Theranostics 2021; 11(14):7045-7056. doi:10.7150/thno.60586

Research Paper

γ-Glutamyl transpeptidase-activatable near-infrared nanoassembly for tumor fluorescence imaging-guided photothermal therapy

Fangyuan Zhou1, Shikui Yang1, Chao Zhao1, Wangwang Liu1, Xufeng Yao1, Hui Yu1, Xiaolian Sun2 Corresponding address, Yi Liu1 Corresponding address

1. School of Engineering, China Pharmaceutical University, Nanjing 211198, P. R. China.
2. State Key Laboratory of Natural Medicines, Key Laboratory of Drug Quality Control and Pharmacovigilance, Department of Pharmaceutical Analysis, China Pharmaceutical University, Nanjing 211198, P. R. China.

This is an open access article distributed under the terms of the Creative Commons Attribution License (https://creativecommons.org/licenses/by/4.0/). See http://ivyspring.com/terms for full terms and conditions.
Citation:
Zhou F, Yang S, Zhao C, Liu W, Yao X, Yu H, Sun X, Liu Y. γ-Glutamyl transpeptidase-activatable near-infrared nanoassembly for tumor fluorescence imaging-guided photothermal therapy. Theranostics 2021; 11(14):7045-7056. doi:10.7150/thno.60586. Available from https://www.thno.org/v11p7045.htm

File import instruction

Abstract

Rationale: Precise treatment of tumors is attracting increasing attention. Molecular probes simultaneously demonstrating the diagnostic signal and pharmacological effect in response to tumor microenvironment are highly desired. γ-glutamyl transpeptidase (GGT) is a biomarker with significantly up-regulated expression in the tumor area. We developed a GGT responsive near-infrared (NIR) nanoassembly for tumor-specific fluorescence imaging-guided photothermal therapy.

Methods: The GGT responsive NIR probe was constructed by conjugating GGT-specific substrate γ-glutamic acid (γ-Glu) with cyanine fluorophore (NRh-NH2) via amide reaction. The resulting NRh-G spontaneously assembled into nanoparticles (NRh-G-NPs) around 50 nm. The NPs were characterized and the properties evaluated in the presence or absence of GGT. Subsequently, we studied fluorescence imaging and photothermal therapy of NRh-G-NPs in vitro and in vivo.

Results: NRh-G-NPs, upon specific reaction with GGT, turned into NRh-NH2-NPs, showing a ~180-fold fluorescence enhancement and excellent photothermal effect recovery. NRh-G-NPs could selectively light up U87MG tumor cells while their fluorescence was weak in L02 human normal liver cells. The NPs also showed excellent tumor cell ablation upon laser irradiation. After intravenous injection into tumor-bearing mice, NRh-G-NPs could arrive in the tumor area and specifically light up the tumor. Following laser irradiation, the tumor could be completely erased with no tumor reoccurrence for up to 40 days.

Conclusions: NRh-G-NPs were specifically responsive to GGT overexpressed in U87MG tumor cells and selectively lit up the tumor for imaging-guided therapy. Besides, the recovery of photothermal property in the tumor area could improve cancer therapy precision and decreased side effects in normal tissues.

Keywords: γ-glutamyl transpeptidase, near-infrared probe, self-assembly, photothermal therapy, tumor microenvironment

Introduction

Cancer poses a significant threat to human health and life [1-3]. Besides various cancer therapeutic methods, such as surgery, radiotherapy, and chemotherapy, photothermal therapy (PTT) has recently attracted much attention due to its high effectiveness and specificity [4-8]. With the help of photothermal conversion agents, the light irradiation can be absorbed and transferred into heat, destroying cancer tissues with minimal side effects [9, 10]. The ideal photothermal conversion agents should be non-toxic, with high tumor-targeting and efficient photothermal conversion capabilities [11-14]. Furthermore, the self-imaging capability is preferred to identify the accumulation of photothermal agents to better guide the laser operation timing and dosage [15-18].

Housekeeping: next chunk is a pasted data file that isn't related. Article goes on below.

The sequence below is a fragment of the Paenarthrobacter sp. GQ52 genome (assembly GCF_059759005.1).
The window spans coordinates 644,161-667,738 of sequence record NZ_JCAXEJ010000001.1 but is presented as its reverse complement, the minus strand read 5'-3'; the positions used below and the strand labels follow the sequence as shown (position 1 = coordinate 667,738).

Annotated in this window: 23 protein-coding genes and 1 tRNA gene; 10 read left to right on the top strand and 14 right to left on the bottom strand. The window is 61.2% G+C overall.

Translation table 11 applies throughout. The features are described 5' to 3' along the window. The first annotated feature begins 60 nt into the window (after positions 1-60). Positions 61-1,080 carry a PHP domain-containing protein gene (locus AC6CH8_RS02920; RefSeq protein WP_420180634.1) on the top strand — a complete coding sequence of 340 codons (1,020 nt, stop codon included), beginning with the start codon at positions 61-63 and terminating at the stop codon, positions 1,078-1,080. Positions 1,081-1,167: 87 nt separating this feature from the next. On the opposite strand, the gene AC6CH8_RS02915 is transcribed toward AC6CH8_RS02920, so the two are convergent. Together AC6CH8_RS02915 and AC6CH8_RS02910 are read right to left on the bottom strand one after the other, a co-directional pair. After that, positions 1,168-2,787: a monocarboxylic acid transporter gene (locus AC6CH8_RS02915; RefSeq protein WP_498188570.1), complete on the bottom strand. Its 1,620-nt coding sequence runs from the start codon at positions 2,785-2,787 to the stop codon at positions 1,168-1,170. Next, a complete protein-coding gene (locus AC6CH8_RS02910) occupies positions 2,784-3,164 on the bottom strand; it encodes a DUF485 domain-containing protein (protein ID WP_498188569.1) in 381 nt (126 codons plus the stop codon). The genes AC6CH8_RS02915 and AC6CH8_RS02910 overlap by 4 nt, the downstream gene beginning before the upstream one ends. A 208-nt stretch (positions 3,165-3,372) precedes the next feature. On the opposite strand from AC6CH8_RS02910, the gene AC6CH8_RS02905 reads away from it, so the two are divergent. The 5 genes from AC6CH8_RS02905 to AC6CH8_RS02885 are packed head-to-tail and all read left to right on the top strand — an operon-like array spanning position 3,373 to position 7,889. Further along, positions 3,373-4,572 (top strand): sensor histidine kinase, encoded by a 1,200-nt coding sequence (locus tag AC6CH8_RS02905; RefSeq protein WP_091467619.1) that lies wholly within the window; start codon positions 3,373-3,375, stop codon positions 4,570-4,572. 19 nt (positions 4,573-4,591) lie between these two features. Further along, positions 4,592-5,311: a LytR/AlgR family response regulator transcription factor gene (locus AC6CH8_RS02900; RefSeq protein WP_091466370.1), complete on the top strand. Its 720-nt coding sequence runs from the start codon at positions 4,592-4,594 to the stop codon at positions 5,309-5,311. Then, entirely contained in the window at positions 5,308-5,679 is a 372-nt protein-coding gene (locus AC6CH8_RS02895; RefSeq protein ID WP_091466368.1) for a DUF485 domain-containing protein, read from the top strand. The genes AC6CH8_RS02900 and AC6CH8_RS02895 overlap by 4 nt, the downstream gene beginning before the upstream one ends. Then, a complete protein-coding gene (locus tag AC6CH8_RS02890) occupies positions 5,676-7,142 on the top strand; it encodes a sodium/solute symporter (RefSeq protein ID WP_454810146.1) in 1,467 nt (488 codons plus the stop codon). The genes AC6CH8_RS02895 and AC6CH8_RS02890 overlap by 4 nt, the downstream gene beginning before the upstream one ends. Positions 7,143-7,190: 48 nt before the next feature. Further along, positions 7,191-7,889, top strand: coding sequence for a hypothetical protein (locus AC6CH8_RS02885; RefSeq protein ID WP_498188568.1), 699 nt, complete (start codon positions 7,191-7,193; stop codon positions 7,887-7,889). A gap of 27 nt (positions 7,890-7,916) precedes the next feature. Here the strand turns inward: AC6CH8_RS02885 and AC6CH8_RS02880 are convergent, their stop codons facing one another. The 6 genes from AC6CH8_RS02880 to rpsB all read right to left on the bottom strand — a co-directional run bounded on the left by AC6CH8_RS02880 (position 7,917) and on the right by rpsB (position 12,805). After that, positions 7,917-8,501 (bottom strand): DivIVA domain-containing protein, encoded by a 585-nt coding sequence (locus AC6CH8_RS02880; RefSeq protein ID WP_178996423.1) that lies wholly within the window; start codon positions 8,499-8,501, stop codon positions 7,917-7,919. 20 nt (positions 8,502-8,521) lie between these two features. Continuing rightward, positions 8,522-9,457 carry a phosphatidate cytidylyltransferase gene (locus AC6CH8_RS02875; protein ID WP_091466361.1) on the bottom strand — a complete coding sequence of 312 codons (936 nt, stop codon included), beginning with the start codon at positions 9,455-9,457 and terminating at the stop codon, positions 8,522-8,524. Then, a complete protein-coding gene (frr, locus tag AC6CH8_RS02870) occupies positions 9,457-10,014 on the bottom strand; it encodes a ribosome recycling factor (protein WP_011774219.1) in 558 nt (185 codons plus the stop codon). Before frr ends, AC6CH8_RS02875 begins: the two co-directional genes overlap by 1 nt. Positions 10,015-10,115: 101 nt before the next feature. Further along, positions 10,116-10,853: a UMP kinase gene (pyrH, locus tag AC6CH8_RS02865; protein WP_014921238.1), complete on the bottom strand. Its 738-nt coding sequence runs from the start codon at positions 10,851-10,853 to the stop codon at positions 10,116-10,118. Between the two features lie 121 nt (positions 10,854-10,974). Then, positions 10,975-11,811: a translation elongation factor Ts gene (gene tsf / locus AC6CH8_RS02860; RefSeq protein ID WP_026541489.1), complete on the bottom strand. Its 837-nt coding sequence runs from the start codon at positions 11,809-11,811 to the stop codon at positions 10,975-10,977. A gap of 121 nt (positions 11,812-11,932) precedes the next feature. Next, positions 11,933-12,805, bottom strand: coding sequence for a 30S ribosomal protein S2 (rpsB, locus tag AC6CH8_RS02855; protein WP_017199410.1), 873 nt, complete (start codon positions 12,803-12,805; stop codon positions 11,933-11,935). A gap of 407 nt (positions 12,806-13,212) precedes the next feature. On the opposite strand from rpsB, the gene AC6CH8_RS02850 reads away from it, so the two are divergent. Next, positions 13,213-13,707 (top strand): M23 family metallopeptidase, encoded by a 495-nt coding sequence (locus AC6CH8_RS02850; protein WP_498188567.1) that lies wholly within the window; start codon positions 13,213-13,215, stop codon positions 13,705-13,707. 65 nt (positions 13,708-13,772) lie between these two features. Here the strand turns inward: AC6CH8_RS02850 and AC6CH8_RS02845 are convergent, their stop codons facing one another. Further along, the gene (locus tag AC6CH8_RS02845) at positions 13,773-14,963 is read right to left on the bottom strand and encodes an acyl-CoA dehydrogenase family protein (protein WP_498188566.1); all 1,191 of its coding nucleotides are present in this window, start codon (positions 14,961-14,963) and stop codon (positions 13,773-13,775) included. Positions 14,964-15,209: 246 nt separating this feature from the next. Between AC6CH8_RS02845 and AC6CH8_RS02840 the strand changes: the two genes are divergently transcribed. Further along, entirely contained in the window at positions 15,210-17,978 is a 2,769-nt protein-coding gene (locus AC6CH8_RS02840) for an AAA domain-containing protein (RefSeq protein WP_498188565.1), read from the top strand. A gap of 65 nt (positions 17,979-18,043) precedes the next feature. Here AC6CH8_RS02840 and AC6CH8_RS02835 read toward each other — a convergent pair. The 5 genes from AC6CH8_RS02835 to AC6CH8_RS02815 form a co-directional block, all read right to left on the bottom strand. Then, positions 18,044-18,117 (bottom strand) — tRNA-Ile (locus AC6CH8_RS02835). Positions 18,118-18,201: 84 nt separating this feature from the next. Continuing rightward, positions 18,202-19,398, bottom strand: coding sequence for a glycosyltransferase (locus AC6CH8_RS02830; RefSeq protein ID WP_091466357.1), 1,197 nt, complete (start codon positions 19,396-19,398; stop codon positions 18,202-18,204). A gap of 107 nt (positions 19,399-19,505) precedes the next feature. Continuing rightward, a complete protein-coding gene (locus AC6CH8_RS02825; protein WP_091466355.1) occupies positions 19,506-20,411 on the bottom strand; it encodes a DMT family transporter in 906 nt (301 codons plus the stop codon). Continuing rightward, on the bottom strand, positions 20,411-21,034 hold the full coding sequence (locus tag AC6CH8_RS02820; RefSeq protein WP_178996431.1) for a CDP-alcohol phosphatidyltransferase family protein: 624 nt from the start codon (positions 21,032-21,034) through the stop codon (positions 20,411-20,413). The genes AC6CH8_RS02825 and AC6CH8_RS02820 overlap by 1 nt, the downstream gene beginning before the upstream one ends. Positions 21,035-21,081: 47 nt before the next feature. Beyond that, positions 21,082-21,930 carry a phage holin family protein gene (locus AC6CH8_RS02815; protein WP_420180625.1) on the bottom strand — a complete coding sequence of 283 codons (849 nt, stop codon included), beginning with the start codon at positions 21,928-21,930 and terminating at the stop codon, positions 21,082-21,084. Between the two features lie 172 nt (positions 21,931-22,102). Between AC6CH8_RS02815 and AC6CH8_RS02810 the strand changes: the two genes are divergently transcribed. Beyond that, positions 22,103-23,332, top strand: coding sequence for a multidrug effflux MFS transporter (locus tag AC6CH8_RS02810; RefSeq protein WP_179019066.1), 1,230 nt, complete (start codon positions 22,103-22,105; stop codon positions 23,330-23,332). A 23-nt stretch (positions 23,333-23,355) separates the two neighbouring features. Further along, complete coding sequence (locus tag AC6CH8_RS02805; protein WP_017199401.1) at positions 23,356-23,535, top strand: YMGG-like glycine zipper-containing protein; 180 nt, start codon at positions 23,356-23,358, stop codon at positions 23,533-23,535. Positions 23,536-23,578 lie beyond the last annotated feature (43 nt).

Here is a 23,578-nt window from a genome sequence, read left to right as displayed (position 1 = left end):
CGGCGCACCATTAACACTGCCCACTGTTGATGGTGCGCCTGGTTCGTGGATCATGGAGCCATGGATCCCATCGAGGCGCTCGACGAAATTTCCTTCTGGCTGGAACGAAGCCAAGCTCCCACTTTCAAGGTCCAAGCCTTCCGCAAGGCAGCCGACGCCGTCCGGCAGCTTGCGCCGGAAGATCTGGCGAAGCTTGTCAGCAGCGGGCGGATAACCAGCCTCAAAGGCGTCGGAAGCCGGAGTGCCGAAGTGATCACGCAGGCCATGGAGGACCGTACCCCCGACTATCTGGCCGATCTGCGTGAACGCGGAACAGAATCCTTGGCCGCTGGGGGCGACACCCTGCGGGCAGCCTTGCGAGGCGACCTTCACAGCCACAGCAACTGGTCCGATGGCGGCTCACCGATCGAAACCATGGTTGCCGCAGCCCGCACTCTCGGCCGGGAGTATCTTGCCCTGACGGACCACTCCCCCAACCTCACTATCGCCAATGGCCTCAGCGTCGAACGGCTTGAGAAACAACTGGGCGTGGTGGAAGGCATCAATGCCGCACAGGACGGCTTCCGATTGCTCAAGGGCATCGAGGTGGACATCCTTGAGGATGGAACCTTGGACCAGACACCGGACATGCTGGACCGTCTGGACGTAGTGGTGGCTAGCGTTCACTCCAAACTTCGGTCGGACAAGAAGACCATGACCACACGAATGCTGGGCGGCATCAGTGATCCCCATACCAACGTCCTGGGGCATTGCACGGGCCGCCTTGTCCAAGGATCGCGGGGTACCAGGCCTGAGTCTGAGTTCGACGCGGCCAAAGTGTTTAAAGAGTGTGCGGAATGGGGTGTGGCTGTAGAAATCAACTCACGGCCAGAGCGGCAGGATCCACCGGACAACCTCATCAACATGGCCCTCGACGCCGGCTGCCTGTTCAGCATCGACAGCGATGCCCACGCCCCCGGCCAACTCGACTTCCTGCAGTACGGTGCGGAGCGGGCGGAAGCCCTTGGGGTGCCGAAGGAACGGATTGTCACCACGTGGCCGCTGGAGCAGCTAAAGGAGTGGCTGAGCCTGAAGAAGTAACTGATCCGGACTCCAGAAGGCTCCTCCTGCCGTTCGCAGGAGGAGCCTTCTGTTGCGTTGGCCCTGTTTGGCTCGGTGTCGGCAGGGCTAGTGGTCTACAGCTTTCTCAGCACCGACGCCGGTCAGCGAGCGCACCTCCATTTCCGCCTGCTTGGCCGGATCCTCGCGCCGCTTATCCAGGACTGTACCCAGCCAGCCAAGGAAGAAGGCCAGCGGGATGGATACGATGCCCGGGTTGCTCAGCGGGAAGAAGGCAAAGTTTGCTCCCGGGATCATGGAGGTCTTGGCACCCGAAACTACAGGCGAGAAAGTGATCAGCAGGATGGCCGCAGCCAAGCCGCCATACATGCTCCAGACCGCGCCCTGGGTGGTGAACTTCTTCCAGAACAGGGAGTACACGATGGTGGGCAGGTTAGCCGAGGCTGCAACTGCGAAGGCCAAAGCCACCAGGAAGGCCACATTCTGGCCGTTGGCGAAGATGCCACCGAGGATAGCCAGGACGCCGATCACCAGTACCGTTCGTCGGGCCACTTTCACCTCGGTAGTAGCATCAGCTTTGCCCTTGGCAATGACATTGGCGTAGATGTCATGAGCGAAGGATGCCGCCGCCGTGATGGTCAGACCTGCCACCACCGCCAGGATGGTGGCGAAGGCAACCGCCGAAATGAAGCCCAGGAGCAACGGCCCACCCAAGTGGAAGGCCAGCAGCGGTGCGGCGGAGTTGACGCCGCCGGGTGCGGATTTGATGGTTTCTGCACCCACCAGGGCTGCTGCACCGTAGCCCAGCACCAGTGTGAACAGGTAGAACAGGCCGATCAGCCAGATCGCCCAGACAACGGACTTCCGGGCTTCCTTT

Among a variety of inorganic and organic photothermal agents, organic dyes are preferred because of their fast excretion, excellent biocompatibility, and high clinical translation ability [19]. Organic dyes based on cyanine and diketopyrrolopyrrole have higher penetration depth under the excitation of near-infrared (NIR) light, and therefore represent hot research areas in the tumor theranostics field [20]. Nano-delivery systems, such as liposomes and nano-assemblies, have been used to improve solubility and tumor accumulation. Recently, smart nano-systems, whose diagnostic and therapeutic functions could be selectively activated in tumor area by either the tumor microenvironment (e.g. pH, hypoxia, enzyme) or external stimuli (e.g. light, ultrasound, magnetism), have emerged that have higher theranostic selectivity and efficiency [21-25].

Here, we have synthesized a γ-glutamyl transpeptidase (GGT)-responsive NIR cyanine fluorophore (NRh-G) by conjugating GGT-specific substrate γ-glutamic acid (γ-Glu) with cyanine fluorophore NRh-NH2 via amide reaction [26]. The NRh-G spontaneously assembled into 50-60 nm nanospheres NRh-G-NPs in water and maintained the OFF state in the normal physiological environment. In the tumor cells overexpressing GGT, γ-Glu moieties on NRh-G-NPs were specifically recognized and cut off to form NRh-NH2-NPs, turning on the fluorescence and photothermal capabilities [27], thus maximizing the treatment specificity and accuracy [28].

Methods

Materials

Hyperpure water was used to prepare all aqueous solutions. Most materials were purchased from Shanghai Aladdin Bio-Chem Technology Co., Ltd. Boc-Glu-OtBu was purchased from Bidepharm. GGT was purchased from Wako Pure Chemical Industries, Ltd. Azaserine was purchased from Cayman. Sodium hippurate was purchased from Aladdin. If not noted, all the chemicals used in the experiments were of analytical reagent grade and used without further purification.